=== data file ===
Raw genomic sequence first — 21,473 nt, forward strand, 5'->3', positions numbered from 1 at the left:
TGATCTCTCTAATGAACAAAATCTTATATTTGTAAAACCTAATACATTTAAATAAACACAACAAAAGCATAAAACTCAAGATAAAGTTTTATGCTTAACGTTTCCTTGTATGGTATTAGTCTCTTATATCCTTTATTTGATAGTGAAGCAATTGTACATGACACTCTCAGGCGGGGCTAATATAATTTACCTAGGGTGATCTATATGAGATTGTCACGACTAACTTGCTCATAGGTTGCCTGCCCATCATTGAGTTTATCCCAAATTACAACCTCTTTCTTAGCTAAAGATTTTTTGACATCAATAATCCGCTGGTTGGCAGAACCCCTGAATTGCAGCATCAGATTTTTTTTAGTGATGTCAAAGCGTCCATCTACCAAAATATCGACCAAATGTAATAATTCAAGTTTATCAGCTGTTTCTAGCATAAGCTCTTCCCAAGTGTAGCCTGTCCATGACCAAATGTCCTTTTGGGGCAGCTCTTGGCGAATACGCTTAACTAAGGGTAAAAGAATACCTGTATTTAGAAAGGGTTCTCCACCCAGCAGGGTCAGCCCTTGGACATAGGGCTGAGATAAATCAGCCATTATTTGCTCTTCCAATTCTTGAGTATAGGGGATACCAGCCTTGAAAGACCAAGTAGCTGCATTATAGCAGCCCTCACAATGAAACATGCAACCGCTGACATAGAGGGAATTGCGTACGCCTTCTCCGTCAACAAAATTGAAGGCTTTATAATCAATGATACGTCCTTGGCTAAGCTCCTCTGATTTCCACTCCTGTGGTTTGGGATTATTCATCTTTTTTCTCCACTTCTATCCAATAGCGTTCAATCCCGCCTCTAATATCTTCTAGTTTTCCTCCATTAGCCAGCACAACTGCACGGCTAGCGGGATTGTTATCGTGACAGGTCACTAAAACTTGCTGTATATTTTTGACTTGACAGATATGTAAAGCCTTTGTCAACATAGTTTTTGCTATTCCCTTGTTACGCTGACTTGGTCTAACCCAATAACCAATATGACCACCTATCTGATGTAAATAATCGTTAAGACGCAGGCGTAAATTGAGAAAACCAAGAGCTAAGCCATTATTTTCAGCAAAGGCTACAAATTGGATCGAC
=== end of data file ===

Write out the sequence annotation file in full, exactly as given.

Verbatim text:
Raw genomic sequence first — 21,473 nt, forward strand, 5'->3', positions numbered from 1 at the left:
TGATCTCTCTAATGAACAAAATCTTATATTTGTAAAACCTAATACATTTAAATAAACACAACAAAAGCATAAAACTCAAGATAAAGTTTTATGCTTAACGTTTCCTTGTATGGTATTAGTCTCTTATATCCTTTATTTGATAGTGAAGCAATTGTACATGACACTCTCAGGCGGGGCTAATATAATTTACCTAGGGTGATCTATATGAGATTGTCACGACTAACTTGCTCATAGGTTGCCTGCCCATCATTGAGTTTATCCCAAATTACAACCTCTTTCTTAGCTAAAGATTTTTTGACATCAATAATCCGCTGGTTGGCAGAACCCCTGAATTGCAGCATCAGATTTTTTTTAGTGATGTCAAAGCGTCCATCTACCAAAATATCGACCAAATGTAATAATTCAAGTTTATCAGCTGTTTCTAGCATAAGCTCTTCCCAAGTGTAGCCTGTCCATGACCAAATGTCCTTTTGGGGCAGCTCTTGGCGAATACGCTTAACTAAGGGTAAAAGAATACCTGTATTTAGAAAGGGTTCTCCACCCAGCAGGGTCAGCCCTTGGACATAGGGCTGAGATAAATCAGCCATTATTTGCTCTTCCAATTCTTGAGTATAGGGGATACCAGCCTTGAAAGACCAAGTAGCTGCATTATAGCAGCCCTCACAATGAAACATGCAACCGCTGACATAGAGGGAATTGCGTACGCCTTCTCCGTCAACAAAATTGAAGGCTTTATAATCAATGATACGTCCTTGGCTAAGCTCCTCTGATTTCCACTCCTGTGGTTTGGGATTATTCATCTTTTTTCTCCACTTCTATCCAATAGCGTTCAATCCCGCCTCTAATATCTTCTAGTTTTCCTCCATTAGCCAGCACAACTGCACGGCTAGCGGGATTGTTATCGTGACAGGTCACTAAAACTTGCTGTATATTTTTGACTTGACAGATATGTAAAGCCTTTGTCAACATAGTTTTTGCTATTCCCTTGTTACGCTGACTTGGTCTAACCCAATAACCAATATGACCACCTATCTGATGTAAATAATCGTTAAGACGCAGGCGTAAATTGAGAAAACCAAGAGCTAAGCCATTATTTTCAGCAAAGGCTACAAATTGGATCGAC